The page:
I run BFS from the given source and find out the depth of each node from the source and then calculate which depth has the most nodes and what the level is.
if d[i] is the depth for node i from source then
for(int i = 0; i < n; i ++)
output[ d[i] ] ++;
find max from output and print the index of maximum as depth and output[index] as size of the maximum.
problem sample test case :
http://www.4shared.com/photo/va73oUQD/924_spreading_the_news.html

439 - Knight Moves - UVA

graph search algorithm - BFS

In this problem you are going to find out the shortest path between two cells of a chess board for a knight. I don't know how, but you have to prove that in a 8x8 chess board if you place a knight in a cell then it can reach any cell you want. So the shortest path problem works here.
The neighbors of a cell are these cells, if the cell is (x, y):
(x+1, y+2)
(x+1, y-2)
(x-1, y+2)
(x-1, y-2)
(x+2, y+1)
(x+2, y-1)
(x-2, y+1)
(x-2, y-1)

Sunday, October 10, 2010

10610 - Gopher and Hawks - UVA

graph search algorithm - BFS

You are given some points in a grid and have to calculate whether you can reach a end point from a start point or not. When you leave a point to reach another point you can just run for m*60 seconds, if you run more you will disappear ;-). So "distance between pi and pk / V < m*60" must satisfy to be sure that you can go from pi to pk, in this way I create adjacency matrix and then easily run a BFS on the graph to find the shortest path from the start point to the end point.

10926 - How Many Dependencies? - UVA

graph search algorithm - DFS

In this problem you have to find that if you start DFS from a node how many nodes are under this node in the DFS-tree and choose the maximum value of these for output.
Cause the input size is small and you are facing a DAG, don't think of complex algorithms to solve this problem, easily run DFS for each node and count how many nodes are invoked from this DFS and don't worry about cycles(there are no cycles in this problem). O(n^3)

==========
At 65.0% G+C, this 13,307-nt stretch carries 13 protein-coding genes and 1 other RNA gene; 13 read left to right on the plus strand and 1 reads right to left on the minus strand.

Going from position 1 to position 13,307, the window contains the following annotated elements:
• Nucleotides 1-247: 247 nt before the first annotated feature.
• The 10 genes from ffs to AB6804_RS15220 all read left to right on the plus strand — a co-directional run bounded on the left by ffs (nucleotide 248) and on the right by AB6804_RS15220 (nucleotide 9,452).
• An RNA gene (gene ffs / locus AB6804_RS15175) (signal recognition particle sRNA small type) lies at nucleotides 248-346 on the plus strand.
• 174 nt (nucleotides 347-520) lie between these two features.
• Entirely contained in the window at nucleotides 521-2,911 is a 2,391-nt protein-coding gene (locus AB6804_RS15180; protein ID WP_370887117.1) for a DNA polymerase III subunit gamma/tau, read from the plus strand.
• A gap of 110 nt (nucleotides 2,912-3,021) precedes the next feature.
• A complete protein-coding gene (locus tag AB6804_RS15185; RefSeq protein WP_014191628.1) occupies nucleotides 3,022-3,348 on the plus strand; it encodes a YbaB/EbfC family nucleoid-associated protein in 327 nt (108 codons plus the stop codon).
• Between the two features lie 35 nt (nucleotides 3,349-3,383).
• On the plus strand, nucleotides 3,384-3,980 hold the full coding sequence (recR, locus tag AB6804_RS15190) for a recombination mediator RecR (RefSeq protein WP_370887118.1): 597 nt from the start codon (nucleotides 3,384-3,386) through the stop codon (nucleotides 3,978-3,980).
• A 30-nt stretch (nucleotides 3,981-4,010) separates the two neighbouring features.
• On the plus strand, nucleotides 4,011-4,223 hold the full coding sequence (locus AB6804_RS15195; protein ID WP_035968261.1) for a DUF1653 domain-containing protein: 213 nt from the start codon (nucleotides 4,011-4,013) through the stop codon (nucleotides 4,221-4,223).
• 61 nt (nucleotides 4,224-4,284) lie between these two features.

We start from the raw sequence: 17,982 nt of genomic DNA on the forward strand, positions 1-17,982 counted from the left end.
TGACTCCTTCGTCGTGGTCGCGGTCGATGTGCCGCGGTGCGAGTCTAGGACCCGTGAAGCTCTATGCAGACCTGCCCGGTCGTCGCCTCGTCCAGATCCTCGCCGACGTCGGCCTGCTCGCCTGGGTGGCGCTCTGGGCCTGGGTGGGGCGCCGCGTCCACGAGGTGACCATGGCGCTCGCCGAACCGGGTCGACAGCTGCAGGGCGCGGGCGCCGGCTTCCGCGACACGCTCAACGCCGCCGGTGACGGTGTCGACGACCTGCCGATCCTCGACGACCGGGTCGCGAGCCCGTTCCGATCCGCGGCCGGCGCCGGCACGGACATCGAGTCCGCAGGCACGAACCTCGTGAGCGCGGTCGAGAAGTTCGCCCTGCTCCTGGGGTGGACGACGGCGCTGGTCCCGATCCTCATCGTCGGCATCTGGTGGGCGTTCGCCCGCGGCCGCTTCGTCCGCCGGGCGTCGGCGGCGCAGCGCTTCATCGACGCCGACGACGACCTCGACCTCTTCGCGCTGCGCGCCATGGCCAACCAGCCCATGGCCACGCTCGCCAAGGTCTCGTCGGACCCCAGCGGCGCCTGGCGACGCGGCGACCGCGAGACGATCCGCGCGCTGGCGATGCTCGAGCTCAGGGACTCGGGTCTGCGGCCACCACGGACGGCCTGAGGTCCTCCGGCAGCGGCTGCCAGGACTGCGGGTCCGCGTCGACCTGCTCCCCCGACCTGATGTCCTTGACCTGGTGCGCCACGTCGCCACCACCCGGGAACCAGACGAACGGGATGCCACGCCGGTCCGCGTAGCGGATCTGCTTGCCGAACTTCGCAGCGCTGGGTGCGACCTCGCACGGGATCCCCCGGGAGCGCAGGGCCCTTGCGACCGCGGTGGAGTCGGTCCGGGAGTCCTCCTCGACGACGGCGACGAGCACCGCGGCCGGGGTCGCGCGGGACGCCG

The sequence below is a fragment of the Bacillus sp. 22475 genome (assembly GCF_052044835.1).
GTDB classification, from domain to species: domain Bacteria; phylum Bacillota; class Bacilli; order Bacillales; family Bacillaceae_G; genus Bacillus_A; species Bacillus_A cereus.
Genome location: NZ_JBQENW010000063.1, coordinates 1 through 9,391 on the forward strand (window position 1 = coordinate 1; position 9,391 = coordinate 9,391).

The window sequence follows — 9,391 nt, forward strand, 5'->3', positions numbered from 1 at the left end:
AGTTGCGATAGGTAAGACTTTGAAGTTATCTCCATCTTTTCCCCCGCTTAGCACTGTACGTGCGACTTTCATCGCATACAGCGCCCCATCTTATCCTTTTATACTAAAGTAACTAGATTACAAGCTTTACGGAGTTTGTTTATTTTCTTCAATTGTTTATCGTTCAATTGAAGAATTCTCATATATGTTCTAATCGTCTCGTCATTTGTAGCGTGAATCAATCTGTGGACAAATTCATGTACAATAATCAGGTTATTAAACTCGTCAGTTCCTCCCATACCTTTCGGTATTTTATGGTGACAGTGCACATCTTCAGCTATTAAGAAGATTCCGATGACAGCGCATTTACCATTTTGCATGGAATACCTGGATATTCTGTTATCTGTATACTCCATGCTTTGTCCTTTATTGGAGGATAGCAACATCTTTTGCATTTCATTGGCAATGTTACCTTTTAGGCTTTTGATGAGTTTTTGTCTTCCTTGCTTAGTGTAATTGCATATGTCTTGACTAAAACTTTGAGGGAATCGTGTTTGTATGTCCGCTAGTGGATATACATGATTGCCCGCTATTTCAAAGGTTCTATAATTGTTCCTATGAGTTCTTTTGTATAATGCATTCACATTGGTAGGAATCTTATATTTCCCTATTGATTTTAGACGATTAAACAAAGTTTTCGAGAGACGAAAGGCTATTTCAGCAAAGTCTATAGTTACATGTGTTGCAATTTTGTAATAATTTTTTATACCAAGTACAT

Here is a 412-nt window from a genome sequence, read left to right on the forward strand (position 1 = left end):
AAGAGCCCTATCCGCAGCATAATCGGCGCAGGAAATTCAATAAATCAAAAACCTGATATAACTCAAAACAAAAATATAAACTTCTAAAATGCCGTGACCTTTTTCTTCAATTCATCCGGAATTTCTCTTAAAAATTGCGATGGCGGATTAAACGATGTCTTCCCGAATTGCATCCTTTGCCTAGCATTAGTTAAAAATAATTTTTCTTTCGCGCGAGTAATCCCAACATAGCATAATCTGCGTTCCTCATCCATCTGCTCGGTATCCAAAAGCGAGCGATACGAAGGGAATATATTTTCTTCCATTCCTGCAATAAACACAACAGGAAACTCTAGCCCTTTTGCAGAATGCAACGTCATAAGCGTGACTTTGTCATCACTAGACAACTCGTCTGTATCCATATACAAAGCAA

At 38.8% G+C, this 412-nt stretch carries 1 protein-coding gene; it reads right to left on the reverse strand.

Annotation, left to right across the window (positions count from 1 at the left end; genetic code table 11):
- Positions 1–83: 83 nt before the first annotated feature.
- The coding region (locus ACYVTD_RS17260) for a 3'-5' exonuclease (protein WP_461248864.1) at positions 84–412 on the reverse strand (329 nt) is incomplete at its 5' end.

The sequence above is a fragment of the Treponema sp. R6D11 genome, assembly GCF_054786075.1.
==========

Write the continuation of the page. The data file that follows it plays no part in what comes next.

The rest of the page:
data structures:
mat[101][101] = adjacency matrix
mark[101] = to mark which nodes are visited

928 - Eternal Truths - UVA

graph search algorithm - BFS

According to the problem description, you have to find the shortest path between two points in a grid, 'S' & 'E'.
data structures :
triple = a structure with 3 elements( x, y, length ), 'length' is the length of the last jump that has entered this cell
grid[301][301] = an array of strings with size of more than 300 for input grid
mark[301][301][4] = a 3d array to mark and save the distance from the start cell in a jump with size of 1, 2 or 3
After I get input, I find the position of the start and end point, then set all the members of mark to -1, and then create a queue of 'triple', push start to queue and set it's length to 1, because the next jump I can do from this point is a jump with length 1.
Then in a while loop I retrieve the last triple that I have pushed to queue and continue jumping from this point to the neighbor points, before I push the new triple into the queue, I set the length of it to "1 + the current triple's length" to save that how I can continue jumping from this point.
What you have to be careful of is that you can't jump through obstacles, for example assume that you can make jumps with size of 3 at this level. S.#E but you can't reach from 'S' to 'E', so check whether there are any obstacles in your jump or not.
At the end check mark[end.first][end.second][1,2,3], any of them that is not -1 and is the smallest one is the answer otherwise the answer is 'NO'.